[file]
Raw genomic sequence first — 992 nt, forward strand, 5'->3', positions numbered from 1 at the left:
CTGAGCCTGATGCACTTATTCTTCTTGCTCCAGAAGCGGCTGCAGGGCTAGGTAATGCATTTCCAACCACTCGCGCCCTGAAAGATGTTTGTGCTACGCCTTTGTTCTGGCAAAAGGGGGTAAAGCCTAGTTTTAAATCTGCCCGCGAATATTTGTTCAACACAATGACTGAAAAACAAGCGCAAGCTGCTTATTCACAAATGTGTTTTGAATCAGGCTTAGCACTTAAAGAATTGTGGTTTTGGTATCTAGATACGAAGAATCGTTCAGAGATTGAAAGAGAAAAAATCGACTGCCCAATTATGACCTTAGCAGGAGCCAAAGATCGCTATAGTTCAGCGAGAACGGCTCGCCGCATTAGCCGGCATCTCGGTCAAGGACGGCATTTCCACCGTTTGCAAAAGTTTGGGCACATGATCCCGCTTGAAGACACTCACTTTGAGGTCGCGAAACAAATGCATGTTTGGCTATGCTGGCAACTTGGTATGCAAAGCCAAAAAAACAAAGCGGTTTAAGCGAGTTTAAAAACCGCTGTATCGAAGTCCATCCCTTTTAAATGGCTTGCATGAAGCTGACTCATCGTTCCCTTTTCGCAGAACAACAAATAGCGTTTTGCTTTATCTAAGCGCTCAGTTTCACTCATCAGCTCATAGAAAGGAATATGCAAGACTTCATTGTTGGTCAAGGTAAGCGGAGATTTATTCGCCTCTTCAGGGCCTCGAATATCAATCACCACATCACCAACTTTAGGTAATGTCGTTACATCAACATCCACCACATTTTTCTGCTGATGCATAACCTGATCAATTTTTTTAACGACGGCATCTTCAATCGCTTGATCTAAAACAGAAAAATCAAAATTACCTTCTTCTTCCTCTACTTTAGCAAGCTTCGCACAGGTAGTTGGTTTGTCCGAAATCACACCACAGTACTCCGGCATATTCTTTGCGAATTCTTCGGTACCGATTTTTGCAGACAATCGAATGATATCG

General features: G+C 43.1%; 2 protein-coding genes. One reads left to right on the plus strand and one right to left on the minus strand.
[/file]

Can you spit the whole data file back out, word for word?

Raw genomic sequence first — 992 nt, forward strand, 5'->3', positions numbered from 1 at the left:
CTGAGCCTGATGCACTTATTCTTCTTGCTCCAGAAGCGGCTGCAGGGCTAGGTAATGCATTTCCAACCACTCGCGCCCTGAAAGATGTTTGTGCTACGCCTTTGTTCTGGCAAAAGGGGGTAAAGCCTAGTTTTAAATCTGCCCGCGAATATTTGTTCAACACAATGACTGAAAAACAAGCGCAAGCTGCTTATTCACAAATGTGTTTTGAATCAGGCTTAGCACTTAAAGAATTGTGGTTTTGGTATCTAGATACGAAGAATCGTTCAGAGATTGAAAGAGAAAAAATCGACTGCCCAATTATGACCTTAGCAGGAGCCAAAGATCGCTATAGTTCAGCGAGAACGGCTCGCCGCATTAGCCGGCATCTCGGTCAAGGACGGCATTTCCACCGTTTGCAAAAGTTTGGGCACATGATCCCGCTTGAAGACACTCACTTTGAGGTCGCGAAACAAATGCATGTTTGGCTATGCTGGCAACTTGGTATGCAAAGCCAAAAAAACAAAGCGGTTTAAGCGAGTTTAAAAACCGCTGTATCGAAGTCCATCCCTTTTAAATGGCTTGCATGAAGCTGACTCATCGTTCCCTTTTCGCAGAACAACAAATAGCGTTTTGCTTTATCTAAGCGCTCAGTTTCACTCATCAGCTCATAGAAAGGAATATGCAAGACTTCATTGTTGGTCAAGGTAAGCGGAGATTTATTCGCCTCTTCAGGGCCTCGAATATCAATCACCACATCACCAACTTTAGGTAATGTCGTTACATCAACATCCACCACATTTTTCTGCTGATGCATAACCTGATCAATTTTTTTAACGACGGCATCTTCAATCGCTTGATCTAAAACAGAAAAATCAAAATTACCTTCTTCTTCCTCTACTTTAGCAAGCTTCGCACAGGTAGTTGGTTTGTCCGAAATCACACCACAGTACTCCGGCATATTCTTTGCGAATTCTTCGGTACCGATTTTTGCAGACAATCGAATGATATCG

General features: G+C 43.1%; 2 protein-coding genes. One reads left to right on the plus strand and one right to left on the minus strand.